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#GPnews: NHS bosses are 'most GP-friendly' ever, says NHS England lead

16:00 GPC chair Dr Chaand Nagpaul delivering his speech at the BMA's Annual Representatives Meeting this afternoon, arguing that GPs' current workload is 'not safe'. 

Read Dr Nagpaul's full speech here

14:45 NHS England’s director of general practice has hailed current NHS bosses as ‘most GP-friendly’ ever.

Speaking today at a King’s Fund event about how the NHS can improve quality and save money at the same time, Dr Arvind Madan, who is also a GP at the Hurley Group of practices in London, described the GP Forward View that was published in April as ‘a real vote of confidence’ in the profession.

Arguing that there had been ‘a change of tone’ from NHS England about ‘the environment in which we are asking general practices to operate’, he added: ‘It has moved from denial, to acknowledgement, to action. And actually I think it is possibly, one could argue, the most general practice-friendly leadership team the NHS has seen.’

14:05  Elsewhere this afternoon, the Royal College of Nursing has said that patients are being treated in store rooms amid rising pressure on hospitals. 

Speaking yesterday at the RCN annual conference, the college’s chief executive Janet Davies said some elderly patients are also being moved around in the middle of the night, while ambulances are being forced to queue outside A&E departments, ITV News reports

Davies said: 'Having once been the preserve of the worst weeks of winter, overwhelming pressure and major incidents have sadly become the new normal in our hospitals. Every ambulance kept waiting outside A&E can mean someone in need waiting for help.

'Every patient kept for hours on a trolley in A&E because there are no ward beds free, lengthens that queue to get through the door.’

12:15  New research has revealed that drugs used to treat diabetes may also be effective in treating Alzheimer’s disease, the Mail Online  reports.

Scientists from the University of Aberdeen found that the two conditions are strongly linked, raising the possibility of shared drug responses.  

They also discovered that dementia-related effects in the brain can lead to changes in the body’s handling of glucose, and ultimately to diabetes – prompting the researchers to conclude that the findings may lead to a ‘new therapeutic angle’ in the race to find an effective treatment for Alzheimer’s.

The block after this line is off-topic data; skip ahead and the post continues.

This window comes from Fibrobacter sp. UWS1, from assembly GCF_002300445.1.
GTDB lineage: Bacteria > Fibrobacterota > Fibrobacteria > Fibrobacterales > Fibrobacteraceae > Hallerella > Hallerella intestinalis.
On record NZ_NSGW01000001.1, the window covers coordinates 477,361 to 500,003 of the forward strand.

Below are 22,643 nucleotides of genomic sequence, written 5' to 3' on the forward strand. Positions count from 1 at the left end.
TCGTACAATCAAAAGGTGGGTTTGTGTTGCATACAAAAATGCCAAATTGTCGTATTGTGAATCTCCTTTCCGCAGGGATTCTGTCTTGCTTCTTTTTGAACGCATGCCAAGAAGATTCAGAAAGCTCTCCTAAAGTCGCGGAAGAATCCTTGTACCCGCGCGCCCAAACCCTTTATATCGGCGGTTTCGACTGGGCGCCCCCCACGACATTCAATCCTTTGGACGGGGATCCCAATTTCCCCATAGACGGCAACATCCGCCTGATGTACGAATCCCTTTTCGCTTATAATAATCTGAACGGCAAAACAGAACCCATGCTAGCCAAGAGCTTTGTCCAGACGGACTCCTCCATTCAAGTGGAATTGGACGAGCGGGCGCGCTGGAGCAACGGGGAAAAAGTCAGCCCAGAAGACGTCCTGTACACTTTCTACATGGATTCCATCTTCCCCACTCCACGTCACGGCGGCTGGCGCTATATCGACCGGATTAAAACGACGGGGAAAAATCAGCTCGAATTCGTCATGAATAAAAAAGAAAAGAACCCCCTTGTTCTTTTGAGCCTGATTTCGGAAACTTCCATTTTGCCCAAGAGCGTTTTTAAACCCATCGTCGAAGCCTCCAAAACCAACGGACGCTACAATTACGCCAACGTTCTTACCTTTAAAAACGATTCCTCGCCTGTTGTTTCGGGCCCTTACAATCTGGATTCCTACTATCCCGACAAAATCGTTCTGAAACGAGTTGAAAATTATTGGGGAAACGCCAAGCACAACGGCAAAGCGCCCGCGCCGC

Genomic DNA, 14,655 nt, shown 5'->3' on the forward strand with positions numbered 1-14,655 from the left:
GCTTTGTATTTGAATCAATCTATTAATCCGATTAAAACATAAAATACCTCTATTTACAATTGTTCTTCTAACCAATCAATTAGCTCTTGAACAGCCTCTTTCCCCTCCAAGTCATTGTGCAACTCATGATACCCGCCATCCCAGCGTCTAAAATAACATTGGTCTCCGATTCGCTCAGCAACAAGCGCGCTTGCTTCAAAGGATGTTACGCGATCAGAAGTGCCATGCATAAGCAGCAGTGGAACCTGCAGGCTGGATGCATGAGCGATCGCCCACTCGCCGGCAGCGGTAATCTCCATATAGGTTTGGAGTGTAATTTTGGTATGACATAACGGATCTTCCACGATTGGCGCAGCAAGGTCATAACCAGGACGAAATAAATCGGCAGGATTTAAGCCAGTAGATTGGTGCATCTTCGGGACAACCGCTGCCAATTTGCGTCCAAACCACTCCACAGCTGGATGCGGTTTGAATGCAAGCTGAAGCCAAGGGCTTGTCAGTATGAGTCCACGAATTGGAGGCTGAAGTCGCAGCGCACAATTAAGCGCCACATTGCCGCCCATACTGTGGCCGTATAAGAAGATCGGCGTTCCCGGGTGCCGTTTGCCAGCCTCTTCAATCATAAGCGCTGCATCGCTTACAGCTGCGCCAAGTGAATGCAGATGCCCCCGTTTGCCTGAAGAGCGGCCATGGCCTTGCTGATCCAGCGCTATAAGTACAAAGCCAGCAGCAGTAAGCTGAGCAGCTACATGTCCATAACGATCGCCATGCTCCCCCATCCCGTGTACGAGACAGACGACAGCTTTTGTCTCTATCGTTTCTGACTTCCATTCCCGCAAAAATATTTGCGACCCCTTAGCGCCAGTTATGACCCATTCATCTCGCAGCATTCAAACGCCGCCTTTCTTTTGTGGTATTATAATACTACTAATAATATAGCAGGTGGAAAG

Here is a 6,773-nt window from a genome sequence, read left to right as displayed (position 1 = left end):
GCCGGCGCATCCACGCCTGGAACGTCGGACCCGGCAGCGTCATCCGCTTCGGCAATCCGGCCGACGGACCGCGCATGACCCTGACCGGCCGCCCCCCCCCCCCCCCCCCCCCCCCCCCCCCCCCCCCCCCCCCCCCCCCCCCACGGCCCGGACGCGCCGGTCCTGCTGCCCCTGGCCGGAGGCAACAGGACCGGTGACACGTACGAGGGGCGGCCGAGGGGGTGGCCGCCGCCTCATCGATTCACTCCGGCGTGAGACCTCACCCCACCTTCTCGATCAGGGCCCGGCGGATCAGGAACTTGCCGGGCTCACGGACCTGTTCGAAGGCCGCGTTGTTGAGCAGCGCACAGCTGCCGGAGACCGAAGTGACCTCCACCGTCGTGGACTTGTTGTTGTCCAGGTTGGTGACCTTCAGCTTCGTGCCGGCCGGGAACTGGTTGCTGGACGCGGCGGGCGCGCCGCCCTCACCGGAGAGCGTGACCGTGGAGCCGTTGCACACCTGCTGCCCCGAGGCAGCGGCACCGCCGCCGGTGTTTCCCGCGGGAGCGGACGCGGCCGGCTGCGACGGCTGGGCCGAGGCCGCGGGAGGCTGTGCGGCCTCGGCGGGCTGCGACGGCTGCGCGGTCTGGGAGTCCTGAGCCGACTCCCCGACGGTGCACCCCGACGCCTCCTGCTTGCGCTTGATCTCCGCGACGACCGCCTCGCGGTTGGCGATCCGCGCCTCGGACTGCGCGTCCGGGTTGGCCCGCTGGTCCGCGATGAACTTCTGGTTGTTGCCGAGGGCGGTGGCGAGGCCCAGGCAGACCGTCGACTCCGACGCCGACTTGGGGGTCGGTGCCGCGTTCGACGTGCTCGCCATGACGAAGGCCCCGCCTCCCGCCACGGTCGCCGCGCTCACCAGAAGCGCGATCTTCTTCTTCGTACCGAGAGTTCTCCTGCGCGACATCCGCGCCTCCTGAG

10:55 Dr Chaand Nagpaul, the GPC chair, is set to deliver an emotive speech this afternoon to the BMA’s Annual Representatives Meeting – the trade union’s policy-making body.

He is set to cite figures reported by Pulse stating that 201 surgeries have closed this year. However, a note of caution – these figures actually referred to the reduction in the number of practices. The majority of this reduction would be put down to mergers.

But Dr Nagpaul’s point is clear – that the ’pressures on general practice have sunk to a new low’.

Read our story on his speech here.

Read his full speech here.

9:50  This morning we are leading on our exclusive story, which reveals that general practice could end up managing as many as 50% of type 1 diabetes patients under new plans drawn up by a CCG. 

The implementation of the plans could see many patients subsequently discharged from specialist management. 

Chair of the GPC’s clinical and prescribing subcommittee Dr Andrew Green told Pulse: ‘This is quite clearly a transfer of work into general practices and the absence of any mention of funding is simply flabbergasting.’

‘This proposal, and in particular the training requirements mentioned, go clearly beyond essential services and if adequate funds are not provided GPs should use the resources available from the BMA to ensure that their practices and patients are not damaged by this transfer of work.’

Read Pulse’s full story here

Got a story? Let us know by tweeting the hashtag #GPnews or emailing newsdesk@pulsetoday.co.uk

Readers' comments (2)

  • Fine for Dr Madan CEO Hurley Group who will see increased finance directed to his GP practices. As CEO he has more say in how group is organised and where the extra funding will be chanelled.

    What happens to the vast majority of other GP practices who do not want to be part of a huge GP organisation. They want to have control and extra funding for their practices. Most of these practices have been run efficiently for years and are being starved of funds. Patients consistently prefer smaller practices.

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  • God that has cracked me up! Nice joke. Instead of punching you, I slap you and I am being the "most friendly ever....."

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